I need to pray about this, but members' comments and advice are also welcome.

12/05/2012 new

Carl,

You have received some very good advice, especially with regard to comparing repair costs to car payment costs. However, there are other considerations. One, how much is your time worth? Hours or days spent due to break downs have an intrinsic cost that is hard to measure. Only you can place a value on your time. Two, how important is a reliable vehicle to you? Are there any situations with work or your personal life that would dictate you need a reliable vehicle? These might include the ability to report to work at a phone call, an elderly or terminally ill family member or friend, hobbies (hunting, fishing, camping) that take you to remote locations, or a local Cabela's with store only bargains. From your questions and seeking reassurrance on the best approach, I gather you are fairly conservative and not prone to impulse buying. The fact that you are very concerned about replacing your vehicle is a pretty good indication that it is time to buy something more reliable.


Good luck with your decision (buy Ford; just kidding) and don't second guess your decision, either way.


12/05/2012 new

(Quote) Carl-98335 said: And so I'm thinking as well. I just finished getting the truck towed to the dealership, and whi...
(Quote) Carl-98335 said:

And so I'm thinking as well. I just finished getting the truck towed to the dealership, and while I was there, I looked into a new vehicle, only a quad cab instead of the extended one I have now. Total cost of a 2012 Chev Colorado quad cab, 4WD, to include some features that used to be optional but are now standard, is $27,500, not counting any trade-in value on the 2004.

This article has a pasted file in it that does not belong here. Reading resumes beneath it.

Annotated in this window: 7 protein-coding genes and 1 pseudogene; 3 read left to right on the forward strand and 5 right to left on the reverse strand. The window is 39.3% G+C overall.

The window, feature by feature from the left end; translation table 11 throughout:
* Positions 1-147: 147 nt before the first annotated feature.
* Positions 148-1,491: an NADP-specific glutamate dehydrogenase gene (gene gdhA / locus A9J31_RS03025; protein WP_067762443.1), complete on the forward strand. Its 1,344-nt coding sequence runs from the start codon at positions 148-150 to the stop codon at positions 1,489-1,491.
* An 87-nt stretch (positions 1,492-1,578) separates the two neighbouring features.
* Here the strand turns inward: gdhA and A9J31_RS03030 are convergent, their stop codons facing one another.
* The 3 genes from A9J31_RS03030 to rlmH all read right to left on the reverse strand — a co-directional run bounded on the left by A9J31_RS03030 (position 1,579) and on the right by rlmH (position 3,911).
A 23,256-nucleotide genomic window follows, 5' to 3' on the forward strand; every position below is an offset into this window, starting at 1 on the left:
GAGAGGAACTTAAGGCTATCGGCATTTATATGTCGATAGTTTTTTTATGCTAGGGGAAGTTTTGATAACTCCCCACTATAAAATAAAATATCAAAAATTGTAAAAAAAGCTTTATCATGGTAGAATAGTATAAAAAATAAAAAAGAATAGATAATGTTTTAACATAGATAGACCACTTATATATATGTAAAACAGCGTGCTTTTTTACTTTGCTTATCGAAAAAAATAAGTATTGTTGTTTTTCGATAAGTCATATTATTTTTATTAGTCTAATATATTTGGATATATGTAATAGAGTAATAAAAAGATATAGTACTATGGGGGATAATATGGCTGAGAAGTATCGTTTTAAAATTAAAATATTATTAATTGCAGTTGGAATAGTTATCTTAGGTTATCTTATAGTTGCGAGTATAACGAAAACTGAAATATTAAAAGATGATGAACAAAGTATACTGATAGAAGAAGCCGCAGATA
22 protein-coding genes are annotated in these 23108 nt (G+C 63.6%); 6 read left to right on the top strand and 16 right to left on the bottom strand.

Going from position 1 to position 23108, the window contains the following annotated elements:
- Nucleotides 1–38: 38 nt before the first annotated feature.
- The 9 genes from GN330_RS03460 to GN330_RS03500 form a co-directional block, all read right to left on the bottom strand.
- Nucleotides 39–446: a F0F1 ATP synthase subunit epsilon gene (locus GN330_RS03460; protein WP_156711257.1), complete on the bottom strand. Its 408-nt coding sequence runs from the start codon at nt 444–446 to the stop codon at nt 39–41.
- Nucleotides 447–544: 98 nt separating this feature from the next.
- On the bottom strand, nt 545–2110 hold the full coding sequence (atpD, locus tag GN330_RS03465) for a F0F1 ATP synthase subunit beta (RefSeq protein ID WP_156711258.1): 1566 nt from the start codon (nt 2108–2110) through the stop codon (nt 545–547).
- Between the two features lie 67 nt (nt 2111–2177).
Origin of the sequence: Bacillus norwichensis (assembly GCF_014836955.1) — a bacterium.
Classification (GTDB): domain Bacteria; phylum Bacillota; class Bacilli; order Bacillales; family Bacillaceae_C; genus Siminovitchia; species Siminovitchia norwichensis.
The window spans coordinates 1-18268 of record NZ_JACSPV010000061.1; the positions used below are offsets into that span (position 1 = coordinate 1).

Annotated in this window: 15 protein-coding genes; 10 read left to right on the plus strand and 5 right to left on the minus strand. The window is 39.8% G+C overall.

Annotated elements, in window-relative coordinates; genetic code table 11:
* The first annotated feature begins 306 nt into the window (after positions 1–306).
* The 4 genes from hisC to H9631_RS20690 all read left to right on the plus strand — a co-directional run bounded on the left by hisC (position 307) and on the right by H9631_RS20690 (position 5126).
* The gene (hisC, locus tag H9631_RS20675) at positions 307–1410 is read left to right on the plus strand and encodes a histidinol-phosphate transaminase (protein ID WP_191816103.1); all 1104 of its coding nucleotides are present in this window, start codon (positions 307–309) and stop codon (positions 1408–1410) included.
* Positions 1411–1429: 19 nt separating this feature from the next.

I need to pray about this, but members' comments and advice are also welcome.

--hide--
Carl -- If you are seriously considering a new vehicle, you should be able to save some $$$ by ordering a report from Consumer's Reports. I think they're about $12-$15.00, but can save you a few thousand. They calculate dealer markups, incentives, and so on to derive at a dealer's true cost. Obviously, a dealer wants to make a profit, so something reasonable has to be added for that. Those reports have saved friends many $$$ on new cars. The last time a friend went to a dealer, armed with the Consumer Reports documents, the salesman offered the car at the suggested price on the report. The savings was about $3,000. Obviously not every situation will result in that amount of savings.CR reports are received promptly.

Another consideration is that this is December. It's typically regarded as the best time of year to buy a car, particularly if sales throughout the year have been sluggish. Sales people want to meet quotas, get bonuses, and so on. They're not going to give a vehicle away, but it's a good time for shopping.

Because of the sluggish new vehicle sales, the price of quality used vehicles has increased. At times, the difference between a new vehicle and one that is only a year or two old is negligible.

Lots to think about -- it's a big expense, no matter which way you go.

12/05/2012 new

(Quote) Debbie-443016 said: What does everybody do for a car while the car is in the shop being fixed?
(Quote) Debbie-443016 said:

What does everybody do for a car while the car is in the shop being fixed?

--hide--
Call your mother, your sister, your brother.....friends, neighbors....

or get a loaner or inexpensive rental car, unless you're on a good bus route.